Left Field: Two-time Gold Glove winner Alex Gordon will continue to supply fantastic defense in the outfield. Not only does he read balls well and make spectacular plays, he features one of the strongest, most accurate arms in baseball. At the plate, he has grown into a fine lead off option, even if he isn’t what most would consider a traditional one. His patience continues to improve and if his spring is any indication, it wouldn’t be surprising to see Gordon creep over the 20 home run mark. If the long balls don’t come, he will continue to be one of the most prolific doubles hitter in the league. As the Royals’ wins total increases, so will Gordon’s league wide recognition and appreciation.
Center Field: Health has always been an issue with Lorenzo Cain but finally stays off the medical roles for most of the season. He will accumulate more than 500 at bats, and he will turn that into a 20/20 season. He defense will give the Royals two outstanding fielders roaming the Kaufman Stadium outfield. If Cain’s can keep off the DL, he is a prime breakout candidate.
Right Field: Kansas City will finally realize what everyone already knows – Jeff Francoeur is a replacement level player at best. When Frenchy falters, the Royals will be forced to start Jarrod Dyson some in center, moving Cain to right. When David Lough performs well in AAA, he will get the call to play some right field. If the Royals are contending for a playoff spot after the All-Star Game, the Royals will gamble and trade for a solid major league right fielder for the stretch run.
Designated Hitter: The torch has been passed. Billy Butler is the league’s best DH. Butler will show his 29 home runs in 2012 was not a fluke and he will better that number in 2013. Combined with Mike Moustakas, the Royals will have their best power tandem in their history. His steadying presence in the middle of the order will allow some of the young bats around him to develop and have success.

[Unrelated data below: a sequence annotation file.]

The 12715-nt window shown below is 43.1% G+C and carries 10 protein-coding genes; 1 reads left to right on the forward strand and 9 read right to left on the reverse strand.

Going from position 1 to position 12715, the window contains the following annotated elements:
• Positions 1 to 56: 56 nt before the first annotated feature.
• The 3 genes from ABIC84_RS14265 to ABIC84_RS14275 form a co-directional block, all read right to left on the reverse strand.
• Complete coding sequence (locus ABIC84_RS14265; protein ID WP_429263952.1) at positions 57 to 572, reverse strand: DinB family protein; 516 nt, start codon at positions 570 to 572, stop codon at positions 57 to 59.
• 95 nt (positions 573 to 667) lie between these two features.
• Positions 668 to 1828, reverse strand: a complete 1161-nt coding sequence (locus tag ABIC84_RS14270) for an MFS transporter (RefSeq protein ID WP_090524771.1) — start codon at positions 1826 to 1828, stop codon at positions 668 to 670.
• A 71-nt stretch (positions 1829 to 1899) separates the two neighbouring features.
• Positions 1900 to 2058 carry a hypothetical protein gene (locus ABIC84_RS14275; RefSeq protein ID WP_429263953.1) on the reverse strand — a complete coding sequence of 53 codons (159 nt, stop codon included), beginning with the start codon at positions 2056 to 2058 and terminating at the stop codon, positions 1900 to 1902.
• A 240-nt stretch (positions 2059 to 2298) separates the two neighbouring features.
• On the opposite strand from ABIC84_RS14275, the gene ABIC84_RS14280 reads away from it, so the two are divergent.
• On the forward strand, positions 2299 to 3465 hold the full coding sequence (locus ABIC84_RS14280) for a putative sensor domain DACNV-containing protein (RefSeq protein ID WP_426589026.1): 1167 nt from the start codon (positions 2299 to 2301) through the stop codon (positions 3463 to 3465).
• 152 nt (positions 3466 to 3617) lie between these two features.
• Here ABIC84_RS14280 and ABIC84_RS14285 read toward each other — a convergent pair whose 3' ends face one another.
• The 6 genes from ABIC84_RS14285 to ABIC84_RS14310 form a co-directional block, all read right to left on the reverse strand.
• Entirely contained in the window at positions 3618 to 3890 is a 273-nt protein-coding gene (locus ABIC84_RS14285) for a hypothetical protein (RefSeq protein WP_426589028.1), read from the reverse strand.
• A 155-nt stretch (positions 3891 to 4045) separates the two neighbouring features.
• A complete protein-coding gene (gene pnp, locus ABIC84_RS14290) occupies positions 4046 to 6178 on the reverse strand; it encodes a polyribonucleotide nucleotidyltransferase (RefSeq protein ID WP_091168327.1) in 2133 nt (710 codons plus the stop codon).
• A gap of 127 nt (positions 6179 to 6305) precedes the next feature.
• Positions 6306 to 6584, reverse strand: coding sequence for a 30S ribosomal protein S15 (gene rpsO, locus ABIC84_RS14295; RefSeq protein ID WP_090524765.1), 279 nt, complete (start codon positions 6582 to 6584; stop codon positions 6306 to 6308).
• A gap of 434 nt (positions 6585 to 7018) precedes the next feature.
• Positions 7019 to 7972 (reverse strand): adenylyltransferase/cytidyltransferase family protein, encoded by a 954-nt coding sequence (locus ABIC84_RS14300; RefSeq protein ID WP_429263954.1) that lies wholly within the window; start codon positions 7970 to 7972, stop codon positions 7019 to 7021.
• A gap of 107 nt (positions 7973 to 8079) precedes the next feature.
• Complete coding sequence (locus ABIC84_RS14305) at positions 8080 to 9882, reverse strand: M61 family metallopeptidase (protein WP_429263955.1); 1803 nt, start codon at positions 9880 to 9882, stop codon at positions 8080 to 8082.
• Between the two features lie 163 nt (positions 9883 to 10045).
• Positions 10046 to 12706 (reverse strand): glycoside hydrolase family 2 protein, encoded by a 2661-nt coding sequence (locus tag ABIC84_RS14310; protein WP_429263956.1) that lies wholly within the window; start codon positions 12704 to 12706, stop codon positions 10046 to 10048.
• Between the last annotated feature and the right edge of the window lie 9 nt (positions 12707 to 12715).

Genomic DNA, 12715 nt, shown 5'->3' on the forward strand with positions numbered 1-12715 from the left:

Starting Rotation: James Shields will earn his status as the staff ace. He will lead by his example on the mound and with his presence in the clubhouse. Ervin Santana will have a decent but inconsistent season. He is the most likely of the starters to break down over the long season. If Danny Duffy and Felipe Paulino return to full strength by mid-July, Santana could be prime trade bait to improve the team in other areas. Jeremy Guthrie performs more like his 2012 Royal self than his 2012 Rockies alter ego. Wade Davis proves to be a gem, pitching more like a #2 than a #4. The fifth spot will be fluid though the first 2 or 3 months. Luis Mendoza will start off as the guy, but Bruce Chen will also gets some starts. Duffy or Paulino could take this spot later in the season. Do not be surprised if Yordano Ventura opens enough eyes for the Royals to give him a shot if any injuries stack up on the Royals’ rotation.
Bullpen: Displaced starters Luke Hochevar and Bruce Chen prove to be better options in relief than Nathan Adcock and Everett Teaford from a year ago. Kelvin Herrera and Greg Holland prove to be an effective one-two punch at the end. If anyone falters in the pen, Kansas City has a real depth in this area in the minors. Bullpens in general are volatile by nature, but this depth keeps the Royals’ relief corp a strength throughout the season.
Possible Worries: Things can unravel if the KC youth on offense stalls in its development. The organization is not deep with ready talent in the upper minors if injuries start to stack up on offense. Two or three key injuries could bury this team. Starting pitching is always a worry and the Royals invested a lot in this rotation. If these guys get hurt or pitch to their downside instead of their upside, things will get rough. If Holland doesn’t prove up to the task of closing every day, or if Herrera’s workload in 2012 causes issues this season, the team’s bullpen depth may get tested.
Season Summary: After decades of futility and frustration, things finally go the Royals’ way in 2013. Youth improves and the pitching holds up. The Royals battle throughout the season and are still in contention late. Kansas City is able to make some mid-season moves to improve the roster enough that the Royals will make their first post season in nearly 30 years. As a wild card, they will be unable to make a deep playoff run but it will be a huge step in the right decision. Fans will flock to the ball park to support their team, breathing new life into the team and the city. It will be an exciting time and there will be a whole lot of bloggers who will have to acknowledge that trading a handfuls of prospects (none of whom are on a major league roster) for legitimate major league starting pitchers, wasn’t so stupid after all.